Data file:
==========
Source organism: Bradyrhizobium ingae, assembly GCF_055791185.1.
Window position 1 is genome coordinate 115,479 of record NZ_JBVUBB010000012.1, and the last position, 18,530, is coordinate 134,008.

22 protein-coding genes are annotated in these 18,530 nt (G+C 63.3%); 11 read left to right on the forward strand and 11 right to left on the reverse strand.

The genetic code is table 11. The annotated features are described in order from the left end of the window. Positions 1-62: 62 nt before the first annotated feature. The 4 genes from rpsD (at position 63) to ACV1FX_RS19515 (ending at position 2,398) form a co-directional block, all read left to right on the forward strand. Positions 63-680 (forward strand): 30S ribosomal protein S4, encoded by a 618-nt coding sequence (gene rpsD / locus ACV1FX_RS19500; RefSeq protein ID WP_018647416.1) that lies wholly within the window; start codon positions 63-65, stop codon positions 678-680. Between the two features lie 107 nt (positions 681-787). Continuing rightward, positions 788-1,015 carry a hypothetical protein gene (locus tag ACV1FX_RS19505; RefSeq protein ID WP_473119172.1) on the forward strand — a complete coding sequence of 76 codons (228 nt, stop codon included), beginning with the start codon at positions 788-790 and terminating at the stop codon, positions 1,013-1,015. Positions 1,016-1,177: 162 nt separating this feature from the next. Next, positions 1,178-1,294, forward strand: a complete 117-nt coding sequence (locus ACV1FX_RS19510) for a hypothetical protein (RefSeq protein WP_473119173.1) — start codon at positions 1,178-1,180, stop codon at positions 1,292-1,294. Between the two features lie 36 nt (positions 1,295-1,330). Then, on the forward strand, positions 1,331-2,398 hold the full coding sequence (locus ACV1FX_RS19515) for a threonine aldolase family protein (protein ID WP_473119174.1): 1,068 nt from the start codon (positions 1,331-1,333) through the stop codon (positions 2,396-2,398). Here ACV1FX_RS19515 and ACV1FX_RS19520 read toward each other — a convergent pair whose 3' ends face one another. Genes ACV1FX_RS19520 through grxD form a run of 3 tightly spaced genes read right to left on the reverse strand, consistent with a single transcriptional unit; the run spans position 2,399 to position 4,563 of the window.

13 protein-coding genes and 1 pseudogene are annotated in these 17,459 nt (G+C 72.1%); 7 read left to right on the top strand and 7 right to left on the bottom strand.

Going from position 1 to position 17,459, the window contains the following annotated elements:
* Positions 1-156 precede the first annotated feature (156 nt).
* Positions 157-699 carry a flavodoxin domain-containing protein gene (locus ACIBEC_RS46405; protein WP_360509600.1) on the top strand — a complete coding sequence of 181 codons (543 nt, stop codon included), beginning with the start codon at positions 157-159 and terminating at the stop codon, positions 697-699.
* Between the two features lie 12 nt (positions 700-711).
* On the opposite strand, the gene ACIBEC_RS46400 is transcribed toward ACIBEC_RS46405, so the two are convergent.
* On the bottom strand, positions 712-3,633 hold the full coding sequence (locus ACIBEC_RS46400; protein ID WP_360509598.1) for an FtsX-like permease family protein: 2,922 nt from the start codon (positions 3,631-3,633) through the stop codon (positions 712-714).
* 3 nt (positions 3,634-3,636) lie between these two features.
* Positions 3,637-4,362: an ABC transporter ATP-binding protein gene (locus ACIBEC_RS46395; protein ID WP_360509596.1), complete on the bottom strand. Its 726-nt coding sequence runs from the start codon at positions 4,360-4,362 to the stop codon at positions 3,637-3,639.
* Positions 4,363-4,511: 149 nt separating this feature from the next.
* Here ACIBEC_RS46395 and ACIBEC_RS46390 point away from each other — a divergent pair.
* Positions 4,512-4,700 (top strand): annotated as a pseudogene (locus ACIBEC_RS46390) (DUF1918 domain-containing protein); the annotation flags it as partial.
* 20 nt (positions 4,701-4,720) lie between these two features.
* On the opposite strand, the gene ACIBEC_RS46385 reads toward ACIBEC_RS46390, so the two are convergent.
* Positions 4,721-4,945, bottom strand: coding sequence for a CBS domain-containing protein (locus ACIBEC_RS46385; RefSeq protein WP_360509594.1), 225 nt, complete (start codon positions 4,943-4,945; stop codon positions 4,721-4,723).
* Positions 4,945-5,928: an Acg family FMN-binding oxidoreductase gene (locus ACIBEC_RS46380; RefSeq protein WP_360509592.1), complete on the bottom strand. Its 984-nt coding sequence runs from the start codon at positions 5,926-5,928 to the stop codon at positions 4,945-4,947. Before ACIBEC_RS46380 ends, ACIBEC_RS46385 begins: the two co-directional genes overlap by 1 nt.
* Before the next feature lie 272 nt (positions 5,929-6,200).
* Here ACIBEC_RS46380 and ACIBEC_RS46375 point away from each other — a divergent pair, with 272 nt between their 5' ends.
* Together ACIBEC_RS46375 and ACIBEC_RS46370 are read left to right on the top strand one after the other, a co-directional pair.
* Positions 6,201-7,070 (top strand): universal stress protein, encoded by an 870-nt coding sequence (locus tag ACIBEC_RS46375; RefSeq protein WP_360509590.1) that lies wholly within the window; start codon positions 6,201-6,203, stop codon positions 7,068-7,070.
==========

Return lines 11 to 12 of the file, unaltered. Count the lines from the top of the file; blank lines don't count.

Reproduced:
* On the bottom strand, positions 712-3,633 hold the full coding sequence (locus ACIBEC_RS46400; protein ID WP_360509598.1) for an FtsX-like permease family protein: 2,922 nt from the start codon (positions 3,631-3,633) through the stop codon (positions 712-714).
* 3 nt (positions 3,634-3,636) lie between these two features.